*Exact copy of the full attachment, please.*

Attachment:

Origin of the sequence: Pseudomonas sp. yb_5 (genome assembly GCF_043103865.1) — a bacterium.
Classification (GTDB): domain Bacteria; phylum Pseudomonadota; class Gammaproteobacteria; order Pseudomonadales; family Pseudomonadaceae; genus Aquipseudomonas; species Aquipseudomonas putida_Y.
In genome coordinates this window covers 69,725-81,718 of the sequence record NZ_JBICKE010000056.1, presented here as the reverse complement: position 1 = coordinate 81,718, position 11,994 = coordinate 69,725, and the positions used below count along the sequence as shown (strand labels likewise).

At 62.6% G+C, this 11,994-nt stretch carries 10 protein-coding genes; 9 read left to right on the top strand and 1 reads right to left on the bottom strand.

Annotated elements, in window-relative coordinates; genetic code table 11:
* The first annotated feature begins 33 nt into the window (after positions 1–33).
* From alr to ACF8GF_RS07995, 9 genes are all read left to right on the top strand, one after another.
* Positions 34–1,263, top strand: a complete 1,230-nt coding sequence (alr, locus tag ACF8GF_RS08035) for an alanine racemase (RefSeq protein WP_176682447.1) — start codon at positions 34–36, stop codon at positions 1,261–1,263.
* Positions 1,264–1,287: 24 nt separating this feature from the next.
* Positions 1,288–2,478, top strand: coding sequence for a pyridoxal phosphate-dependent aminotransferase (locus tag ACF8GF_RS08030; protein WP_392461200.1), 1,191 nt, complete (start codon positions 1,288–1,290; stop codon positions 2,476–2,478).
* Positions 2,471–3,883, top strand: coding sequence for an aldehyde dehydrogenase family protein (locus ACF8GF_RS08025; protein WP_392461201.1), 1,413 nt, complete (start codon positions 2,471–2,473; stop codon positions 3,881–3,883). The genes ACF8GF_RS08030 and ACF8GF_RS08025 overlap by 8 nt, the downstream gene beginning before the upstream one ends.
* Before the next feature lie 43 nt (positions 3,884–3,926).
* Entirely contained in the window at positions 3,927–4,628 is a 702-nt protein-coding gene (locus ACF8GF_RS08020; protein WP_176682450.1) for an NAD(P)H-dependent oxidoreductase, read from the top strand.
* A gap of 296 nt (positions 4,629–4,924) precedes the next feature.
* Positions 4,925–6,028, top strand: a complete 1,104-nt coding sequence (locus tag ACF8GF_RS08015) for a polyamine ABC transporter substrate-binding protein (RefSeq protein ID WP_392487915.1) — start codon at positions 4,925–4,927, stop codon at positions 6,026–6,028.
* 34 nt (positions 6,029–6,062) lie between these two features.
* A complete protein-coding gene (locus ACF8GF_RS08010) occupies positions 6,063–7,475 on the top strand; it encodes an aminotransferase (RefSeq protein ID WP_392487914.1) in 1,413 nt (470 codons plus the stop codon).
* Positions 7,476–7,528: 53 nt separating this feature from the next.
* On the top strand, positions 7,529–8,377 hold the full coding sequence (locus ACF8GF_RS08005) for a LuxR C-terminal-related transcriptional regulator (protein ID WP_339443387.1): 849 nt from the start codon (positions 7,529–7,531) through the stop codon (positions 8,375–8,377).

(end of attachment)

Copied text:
Origin of the sequence: Pseudomonas sp. yb_5 (genome assembly GCF_043103865.1) — a bacterium.
Classification (GTDB): domain Bacteria; phylum Pseudomonadota; class Gammaproteobacteria; order Pseudomonadales; family Pseudomonadaceae; genus Aquipseudomonas; species Aquipseudomonas putida_Y.
In genome coordinates this window covers 69,725-81,718 of the sequence record NZ_JBICKE010000056.1, presented here as the reverse complement: position 1 = coordinate 81,718, position 11,994 = coordinate 69,725, and the positions used below count along the sequence as shown (strand labels likewise).

At 62.6% G+C, this 11,994-nt stretch carries 10 protein-coding genes; 9 read left to right on the top strand and 1 reads right to left on the bottom strand.

Annotated elements, in window-relative coordinates; genetic code table 11:
* The first annotated feature begins 33 nt into the window (after positions 1–33).
* From alr to ACF8GF_RS07995, 9 genes are all read left to right on the top strand, one after another.
* Positions 34–1,263, top strand: a complete 1,230-nt coding sequence (alr, locus tag ACF8GF_RS08035) for an alanine racemase (RefSeq protein WP_176682447.1) — start codon at positions 34–36, stop codon at positions 1,261–1,263.
* Positions 1,264–1,287: 24 nt separating this feature from the next.
* Positions 1,288–2,478, top strand: coding sequence for a pyridoxal phosphate-dependent aminotransferase (locus tag ACF8GF_RS08030; protein WP_392461200.1), 1,191 nt, complete (start codon positions 1,288–1,290; stop codon positions 2,476–2,478).
* Positions 2,471–3,883, top strand: coding sequence for an aldehyde dehydrogenase family protein (locus ACF8GF_RS08025; protein WP_392461201.1), 1,413 nt, complete (start codon positions 2,471–2,473; stop codon positions 3,881–3,883). The genes ACF8GF_RS08030 and ACF8GF_RS08025 overlap by 8 nt, the downstream gene beginning before the upstream one ends.
* Before the next feature lie 43 nt (positions 3,884–3,926).
* Entirely contained in the window at positions 3,927–4,628 is a 702-nt protein-coding gene (locus ACF8GF_RS08020; protein WP_176682450.1) for an NAD(P)H-dependent oxidoreductase, read from the top strand.
* A gap of 296 nt (positions 4,629–4,924) precedes the next feature.
* Positions 4,925–6,028, top strand: a complete 1,104-nt coding sequence (locus tag ACF8GF_RS08015) for a polyamine ABC transporter substrate-binding protein (RefSeq protein ID WP_392487915.1) — start codon at positions 4,925–4,927, stop codon at positions 6,026–6,028.
* 34 nt (positions 6,029–6,062) lie between these two features.
* A complete protein-coding gene (locus ACF8GF_RS08010) occupies positions 6,063–7,475 on the top strand; it encodes an aminotransferase (RefSeq protein ID WP_392487914.1) in 1,413 nt (470 codons plus the stop codon).
* Positions 7,476–7,528: 53 nt separating this feature from the next.
* On the top strand, positions 7,529–8,377 hold the full coding sequence (locus ACF8GF_RS08005) for a LuxR C-terminal-related transcriptional regulator (protein ID WP_339443387.1): 849 nt from the start codon (positions 7,529–7,531) through the stop codon (positions 8,375–8,377).